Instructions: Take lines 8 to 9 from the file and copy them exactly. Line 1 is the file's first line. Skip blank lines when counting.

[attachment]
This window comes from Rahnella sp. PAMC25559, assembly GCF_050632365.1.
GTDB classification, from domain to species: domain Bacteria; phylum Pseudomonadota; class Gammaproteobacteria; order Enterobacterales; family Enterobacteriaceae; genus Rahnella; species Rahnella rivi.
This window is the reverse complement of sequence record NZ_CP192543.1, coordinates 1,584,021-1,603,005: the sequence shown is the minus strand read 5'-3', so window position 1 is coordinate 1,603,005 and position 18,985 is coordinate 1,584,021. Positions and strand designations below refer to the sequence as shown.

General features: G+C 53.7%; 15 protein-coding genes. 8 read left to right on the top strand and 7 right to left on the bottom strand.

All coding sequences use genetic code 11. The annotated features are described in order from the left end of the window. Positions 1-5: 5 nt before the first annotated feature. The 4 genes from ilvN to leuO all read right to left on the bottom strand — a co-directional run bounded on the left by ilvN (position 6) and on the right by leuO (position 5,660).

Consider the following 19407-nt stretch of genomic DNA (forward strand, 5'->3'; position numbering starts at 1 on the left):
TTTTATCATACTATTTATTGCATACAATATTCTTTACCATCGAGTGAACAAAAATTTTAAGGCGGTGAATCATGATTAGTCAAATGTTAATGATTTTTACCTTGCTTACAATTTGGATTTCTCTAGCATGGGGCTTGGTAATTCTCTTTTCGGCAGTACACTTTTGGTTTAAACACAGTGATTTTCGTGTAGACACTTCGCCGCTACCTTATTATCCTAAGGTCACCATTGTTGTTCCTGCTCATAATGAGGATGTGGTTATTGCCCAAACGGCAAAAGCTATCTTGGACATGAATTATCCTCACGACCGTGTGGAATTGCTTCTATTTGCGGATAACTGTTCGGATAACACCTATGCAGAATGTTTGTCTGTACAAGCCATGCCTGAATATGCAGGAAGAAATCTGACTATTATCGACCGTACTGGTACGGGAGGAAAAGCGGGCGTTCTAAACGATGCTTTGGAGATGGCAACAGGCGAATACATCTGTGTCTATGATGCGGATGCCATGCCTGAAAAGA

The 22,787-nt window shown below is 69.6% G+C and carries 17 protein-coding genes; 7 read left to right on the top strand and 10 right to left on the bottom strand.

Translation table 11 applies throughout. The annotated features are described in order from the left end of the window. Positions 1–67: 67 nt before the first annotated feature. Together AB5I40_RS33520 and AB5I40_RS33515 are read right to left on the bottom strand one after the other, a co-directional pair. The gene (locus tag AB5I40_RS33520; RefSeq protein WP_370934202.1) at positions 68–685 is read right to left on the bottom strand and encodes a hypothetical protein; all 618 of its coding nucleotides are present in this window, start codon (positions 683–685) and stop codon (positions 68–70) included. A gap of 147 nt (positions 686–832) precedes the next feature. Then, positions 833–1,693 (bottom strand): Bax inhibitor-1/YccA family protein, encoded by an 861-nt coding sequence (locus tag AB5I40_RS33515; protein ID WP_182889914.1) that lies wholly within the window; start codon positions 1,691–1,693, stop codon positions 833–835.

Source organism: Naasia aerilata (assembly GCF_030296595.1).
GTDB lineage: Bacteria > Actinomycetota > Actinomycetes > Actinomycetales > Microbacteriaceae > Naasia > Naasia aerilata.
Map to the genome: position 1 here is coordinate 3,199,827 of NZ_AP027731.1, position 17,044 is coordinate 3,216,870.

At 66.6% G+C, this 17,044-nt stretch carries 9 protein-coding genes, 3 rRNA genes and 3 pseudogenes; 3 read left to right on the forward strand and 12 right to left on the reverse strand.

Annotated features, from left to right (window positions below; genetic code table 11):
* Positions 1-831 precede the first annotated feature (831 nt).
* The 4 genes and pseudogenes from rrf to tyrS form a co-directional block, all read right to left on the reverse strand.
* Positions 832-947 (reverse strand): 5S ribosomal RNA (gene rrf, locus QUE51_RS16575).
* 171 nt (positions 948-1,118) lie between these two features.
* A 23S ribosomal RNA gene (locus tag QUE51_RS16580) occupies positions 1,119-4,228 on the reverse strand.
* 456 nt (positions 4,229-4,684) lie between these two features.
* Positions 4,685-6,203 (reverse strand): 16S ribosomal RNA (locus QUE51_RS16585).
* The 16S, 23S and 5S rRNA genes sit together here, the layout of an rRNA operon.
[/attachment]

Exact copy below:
The 22,787-nt window shown below is 69.6% G+C and carries 17 protein-coding genes; 7 read left to right on the top strand and 10 right to left on the bottom strand.

Translation table 11 applies throughout. The annotated features are described in order from the left end of the window. Positions 1–67: 67 nt before the first annotated feature. Together AB5I40_RS33520 and AB5I40_RS33515 are read right to left on the bottom strand one after the other, a co-directional pair. The gene (locus tag AB5I40_RS33520; RefSeq protein WP_370934202.1) at positions 68–685 is read right to left on the bottom strand and encodes a hypothetical protein; all 618 of its coding nucleotides are present in this window, start codon (positions 683–685) and stop codon (positions 68–70) included. A gap of 147 nt (positions 686–832) precedes the next feature. Then, positions 833–1,693 (bottom strand): Bax inhibitor-1/YccA family protein, encoded by an 861-nt coding sequence (locus tag AB5I40_RS33515; protein ID WP_182889914.1) that lies wholly within the window; start codon positions 1,691–1,693, stop codon positions 833–835.